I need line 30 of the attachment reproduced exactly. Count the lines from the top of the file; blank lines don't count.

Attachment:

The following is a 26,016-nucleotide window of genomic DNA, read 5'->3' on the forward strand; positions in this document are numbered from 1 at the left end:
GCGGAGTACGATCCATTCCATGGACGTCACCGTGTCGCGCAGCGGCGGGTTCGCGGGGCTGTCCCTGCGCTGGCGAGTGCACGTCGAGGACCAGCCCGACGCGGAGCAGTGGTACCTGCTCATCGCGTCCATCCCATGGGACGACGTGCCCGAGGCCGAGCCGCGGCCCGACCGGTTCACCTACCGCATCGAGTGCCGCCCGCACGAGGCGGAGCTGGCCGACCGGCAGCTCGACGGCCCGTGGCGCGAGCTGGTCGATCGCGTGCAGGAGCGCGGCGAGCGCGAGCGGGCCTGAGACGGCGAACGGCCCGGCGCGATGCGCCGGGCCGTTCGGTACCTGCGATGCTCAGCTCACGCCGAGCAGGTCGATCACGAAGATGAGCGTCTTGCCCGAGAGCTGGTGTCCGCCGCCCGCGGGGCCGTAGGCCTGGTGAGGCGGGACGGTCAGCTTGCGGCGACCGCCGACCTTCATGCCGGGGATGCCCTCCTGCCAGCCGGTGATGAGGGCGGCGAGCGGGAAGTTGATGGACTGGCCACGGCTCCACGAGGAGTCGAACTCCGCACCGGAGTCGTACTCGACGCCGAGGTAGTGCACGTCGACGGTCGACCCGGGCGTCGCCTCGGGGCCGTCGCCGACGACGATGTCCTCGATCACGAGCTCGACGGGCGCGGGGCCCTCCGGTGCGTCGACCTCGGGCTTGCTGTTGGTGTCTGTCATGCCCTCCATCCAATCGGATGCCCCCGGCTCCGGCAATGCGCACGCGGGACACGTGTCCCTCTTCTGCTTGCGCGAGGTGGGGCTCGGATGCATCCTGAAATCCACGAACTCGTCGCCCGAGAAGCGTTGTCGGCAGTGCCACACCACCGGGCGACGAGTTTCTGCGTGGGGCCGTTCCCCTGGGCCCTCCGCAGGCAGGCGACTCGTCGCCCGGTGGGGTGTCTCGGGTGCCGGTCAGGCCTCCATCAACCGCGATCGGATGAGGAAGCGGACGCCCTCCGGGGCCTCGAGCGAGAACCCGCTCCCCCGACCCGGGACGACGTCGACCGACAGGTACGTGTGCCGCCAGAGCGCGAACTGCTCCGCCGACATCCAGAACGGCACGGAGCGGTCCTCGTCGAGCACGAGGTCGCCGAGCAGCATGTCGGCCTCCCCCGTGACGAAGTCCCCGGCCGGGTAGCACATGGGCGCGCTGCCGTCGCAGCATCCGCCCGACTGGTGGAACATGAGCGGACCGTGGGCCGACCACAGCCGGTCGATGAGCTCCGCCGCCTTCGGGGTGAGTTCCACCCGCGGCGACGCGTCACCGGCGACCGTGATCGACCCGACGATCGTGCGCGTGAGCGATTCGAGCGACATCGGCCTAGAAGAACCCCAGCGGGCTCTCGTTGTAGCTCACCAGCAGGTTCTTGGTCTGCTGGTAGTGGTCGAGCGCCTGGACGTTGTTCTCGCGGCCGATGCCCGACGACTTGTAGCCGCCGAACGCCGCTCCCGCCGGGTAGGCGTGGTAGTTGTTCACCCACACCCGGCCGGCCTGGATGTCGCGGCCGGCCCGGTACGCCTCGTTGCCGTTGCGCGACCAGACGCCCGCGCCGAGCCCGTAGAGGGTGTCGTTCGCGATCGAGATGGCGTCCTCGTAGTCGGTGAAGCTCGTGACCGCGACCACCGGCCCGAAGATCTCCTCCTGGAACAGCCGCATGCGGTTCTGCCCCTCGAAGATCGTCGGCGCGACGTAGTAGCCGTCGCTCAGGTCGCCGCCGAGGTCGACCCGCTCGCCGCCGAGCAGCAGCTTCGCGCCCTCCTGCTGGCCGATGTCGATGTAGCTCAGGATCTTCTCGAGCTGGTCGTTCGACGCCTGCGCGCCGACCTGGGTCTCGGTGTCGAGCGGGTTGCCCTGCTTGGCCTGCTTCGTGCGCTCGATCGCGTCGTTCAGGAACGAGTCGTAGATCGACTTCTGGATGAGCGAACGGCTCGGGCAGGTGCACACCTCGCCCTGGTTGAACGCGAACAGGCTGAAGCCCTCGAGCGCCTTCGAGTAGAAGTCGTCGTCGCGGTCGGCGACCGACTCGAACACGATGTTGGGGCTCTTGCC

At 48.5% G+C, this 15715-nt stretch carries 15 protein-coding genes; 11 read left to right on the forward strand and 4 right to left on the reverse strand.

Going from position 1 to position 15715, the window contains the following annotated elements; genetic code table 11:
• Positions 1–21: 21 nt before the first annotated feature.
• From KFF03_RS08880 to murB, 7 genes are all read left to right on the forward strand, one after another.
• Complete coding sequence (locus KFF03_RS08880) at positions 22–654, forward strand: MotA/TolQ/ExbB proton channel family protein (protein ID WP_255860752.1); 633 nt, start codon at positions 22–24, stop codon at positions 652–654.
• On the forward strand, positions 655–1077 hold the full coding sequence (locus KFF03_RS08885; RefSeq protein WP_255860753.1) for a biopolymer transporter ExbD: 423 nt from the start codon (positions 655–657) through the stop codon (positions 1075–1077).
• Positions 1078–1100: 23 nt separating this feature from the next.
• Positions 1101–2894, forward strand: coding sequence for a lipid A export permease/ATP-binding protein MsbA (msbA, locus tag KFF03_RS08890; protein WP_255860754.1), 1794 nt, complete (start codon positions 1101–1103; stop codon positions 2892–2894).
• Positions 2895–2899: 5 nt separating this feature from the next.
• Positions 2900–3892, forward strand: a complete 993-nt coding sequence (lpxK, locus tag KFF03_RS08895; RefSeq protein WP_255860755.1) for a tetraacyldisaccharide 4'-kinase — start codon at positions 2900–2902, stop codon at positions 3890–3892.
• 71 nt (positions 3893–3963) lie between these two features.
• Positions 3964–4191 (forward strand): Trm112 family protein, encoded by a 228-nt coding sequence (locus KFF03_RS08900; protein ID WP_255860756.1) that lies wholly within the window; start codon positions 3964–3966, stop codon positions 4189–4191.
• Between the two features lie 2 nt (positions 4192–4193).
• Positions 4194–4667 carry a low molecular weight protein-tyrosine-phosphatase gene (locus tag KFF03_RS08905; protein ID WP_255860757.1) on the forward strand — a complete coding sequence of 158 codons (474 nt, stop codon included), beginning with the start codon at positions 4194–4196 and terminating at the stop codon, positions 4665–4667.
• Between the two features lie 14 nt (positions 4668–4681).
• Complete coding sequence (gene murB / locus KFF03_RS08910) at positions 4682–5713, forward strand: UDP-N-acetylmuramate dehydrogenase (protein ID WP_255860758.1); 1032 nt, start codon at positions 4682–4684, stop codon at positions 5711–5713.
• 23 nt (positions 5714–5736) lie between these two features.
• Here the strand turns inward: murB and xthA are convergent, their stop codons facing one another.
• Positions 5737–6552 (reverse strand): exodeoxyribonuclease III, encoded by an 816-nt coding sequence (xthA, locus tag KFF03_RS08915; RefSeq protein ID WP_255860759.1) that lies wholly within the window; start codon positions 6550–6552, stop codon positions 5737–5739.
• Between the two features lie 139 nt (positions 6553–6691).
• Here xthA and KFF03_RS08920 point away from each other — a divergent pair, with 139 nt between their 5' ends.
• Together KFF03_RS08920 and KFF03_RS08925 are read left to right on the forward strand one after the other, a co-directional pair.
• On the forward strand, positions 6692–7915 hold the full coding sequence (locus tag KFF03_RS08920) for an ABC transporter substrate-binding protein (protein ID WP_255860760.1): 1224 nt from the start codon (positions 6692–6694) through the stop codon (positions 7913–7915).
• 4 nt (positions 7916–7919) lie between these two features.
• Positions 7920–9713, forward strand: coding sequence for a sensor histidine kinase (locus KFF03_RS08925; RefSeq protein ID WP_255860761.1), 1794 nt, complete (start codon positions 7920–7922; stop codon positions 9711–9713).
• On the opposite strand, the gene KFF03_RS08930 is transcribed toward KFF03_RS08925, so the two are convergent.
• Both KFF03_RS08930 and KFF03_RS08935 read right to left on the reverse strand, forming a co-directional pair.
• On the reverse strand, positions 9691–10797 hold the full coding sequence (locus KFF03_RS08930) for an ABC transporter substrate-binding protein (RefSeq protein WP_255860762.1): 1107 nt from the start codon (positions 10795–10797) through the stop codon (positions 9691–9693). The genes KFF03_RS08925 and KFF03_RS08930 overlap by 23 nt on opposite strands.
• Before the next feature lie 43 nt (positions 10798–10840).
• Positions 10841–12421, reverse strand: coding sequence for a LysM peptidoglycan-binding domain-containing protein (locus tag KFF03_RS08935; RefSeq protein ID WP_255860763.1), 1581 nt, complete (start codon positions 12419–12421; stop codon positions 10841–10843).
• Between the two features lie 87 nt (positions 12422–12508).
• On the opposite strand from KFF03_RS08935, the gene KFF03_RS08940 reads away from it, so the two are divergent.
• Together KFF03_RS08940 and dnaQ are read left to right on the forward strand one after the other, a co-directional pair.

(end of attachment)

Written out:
• On the reverse strand, positions 9691–10797 hold the full coding sequence (locus KFF03_RS08930) for an ABC transporter substrate-binding protein (RefSeq protein WP_255860762.1): 1107 nt from the start codon (positions 10795–10797) through the stop codon (positions 9691–9693). The genes KFF03_RS08925 and KFF03_RS08930 overlap by 23 nt on opposite strands.